Tuesday, October 31, 2006

a backward march into the Dark Ages

* digby:
"I think that is one of the most interesting observations I've read in a while (certainly in the New York Times.) The Republicans and the Christian Right are leading America on a backward march into the Dark Ages --- and that is stepping on our dreams. As a culture, we have always been idealistic about progress and inspired by new discoveries to improve the lot of the human race. We're about invention and reinvention. It's one of our best qualities.

These people are telling us that those days are over. We have to depend upon brute force, superstition and ancient revelation. Science is dangerous. Art is frightening. Education must be strictly circumscribed so that children aren't exposed to ideas that might lead them astray."
* tristero:
"Please understand that I think the Dems, in reality, have no incentive to backpedal or go soft on the egregiously awful, even criminal, behavior of our Republican overlords. They should hold them accountable via robust investigations, oversights, and when called for, indictments. That said, in reality there are many obstacles to doing so. The worst, of course, is that the US has a juvenile delinquent for a president who has been double-daring his opponents to make explicit the constitutional crisis he began during the Florida election debacle of 2000, and which he has renewed over Schiavo and the filibuster "nuclear option." Rightly or wrongly, the Democrats will not act in such a way as to force a serious public showdown over Bush's crackpot notion of the "unitary executive" (ie, the idea that the Constitution makes a Republican president an absolute monarch)."

* Time:
"On the face of it, Abu Doha would appear to be the sort of case for which the U.S. offshore detention system was created. The 40-year-old Algerian militant is alleged by counter-terror officials to be a Qaeda-aligned terror kingpin and suspected of involvement in a number of plots around the world, including the "Millennium Bomb" plot aimed at Los Angeles International airport in 2000. Yet, as things stand, Abu Doha looks set to be freed from prison in Britain and deported on immigration violations, after the U.S dropped its bid to extradite him over the LAX plot.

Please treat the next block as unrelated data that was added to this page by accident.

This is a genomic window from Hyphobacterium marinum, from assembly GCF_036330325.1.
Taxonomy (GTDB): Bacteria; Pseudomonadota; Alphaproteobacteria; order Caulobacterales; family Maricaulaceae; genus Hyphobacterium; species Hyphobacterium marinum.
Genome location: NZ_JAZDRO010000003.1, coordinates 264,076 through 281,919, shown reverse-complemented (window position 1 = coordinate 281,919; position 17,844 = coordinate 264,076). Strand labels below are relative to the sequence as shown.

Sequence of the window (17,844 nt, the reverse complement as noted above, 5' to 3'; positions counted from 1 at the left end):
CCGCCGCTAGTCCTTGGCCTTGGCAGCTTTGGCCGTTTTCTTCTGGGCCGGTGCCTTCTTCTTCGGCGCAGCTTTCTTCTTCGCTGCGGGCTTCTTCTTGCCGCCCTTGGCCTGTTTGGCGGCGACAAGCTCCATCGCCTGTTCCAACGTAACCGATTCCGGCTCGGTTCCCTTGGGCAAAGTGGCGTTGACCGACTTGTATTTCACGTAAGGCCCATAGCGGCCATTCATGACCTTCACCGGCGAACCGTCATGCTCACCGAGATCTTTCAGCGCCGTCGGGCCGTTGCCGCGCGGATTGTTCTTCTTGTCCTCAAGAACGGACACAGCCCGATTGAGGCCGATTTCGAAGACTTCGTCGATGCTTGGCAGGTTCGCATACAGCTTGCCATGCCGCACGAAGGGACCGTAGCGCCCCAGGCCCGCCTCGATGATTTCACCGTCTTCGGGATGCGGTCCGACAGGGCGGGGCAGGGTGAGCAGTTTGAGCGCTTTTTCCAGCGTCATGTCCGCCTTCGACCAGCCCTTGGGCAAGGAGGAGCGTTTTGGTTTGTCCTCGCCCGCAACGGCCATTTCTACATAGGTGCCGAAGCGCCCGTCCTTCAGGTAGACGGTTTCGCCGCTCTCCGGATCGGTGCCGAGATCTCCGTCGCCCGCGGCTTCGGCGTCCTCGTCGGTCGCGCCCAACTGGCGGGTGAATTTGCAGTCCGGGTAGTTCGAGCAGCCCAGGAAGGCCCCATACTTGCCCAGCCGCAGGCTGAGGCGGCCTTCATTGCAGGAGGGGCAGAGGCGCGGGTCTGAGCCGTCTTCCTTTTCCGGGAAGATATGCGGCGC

The prospect of his going free troubles security officials on both sides of the Atlantic, and leaves some bewildered by Washington's decision to drop its case against him.
* via Raw:
" Former Italian prime minister Silvio Berlusconi and his British corporate lawyer, David Mills, are to stand trial on charges of corruption, judges in Milan ruled Monday. Judge Fabio Paparella set the trial's opening hearing for March 13.

Berlusconi is accused of paying 600,000 dollars to Mills to persuade him to withhold evidence in two corruption trials involving his Mediaset company, back in the 1990s.

The two are already facing another court trial on charges including false accounting and tax evasion. That trial is set to start on November 21."

1 comment:

oldschool said...

The prospect of his going free troubles security experts on both sides of the Atlantic, and leaves some bewildered by Washington's decision to drop its case against him.

Gee, wonder who's now at the top of the list for a free flight on "the Rendering Express"?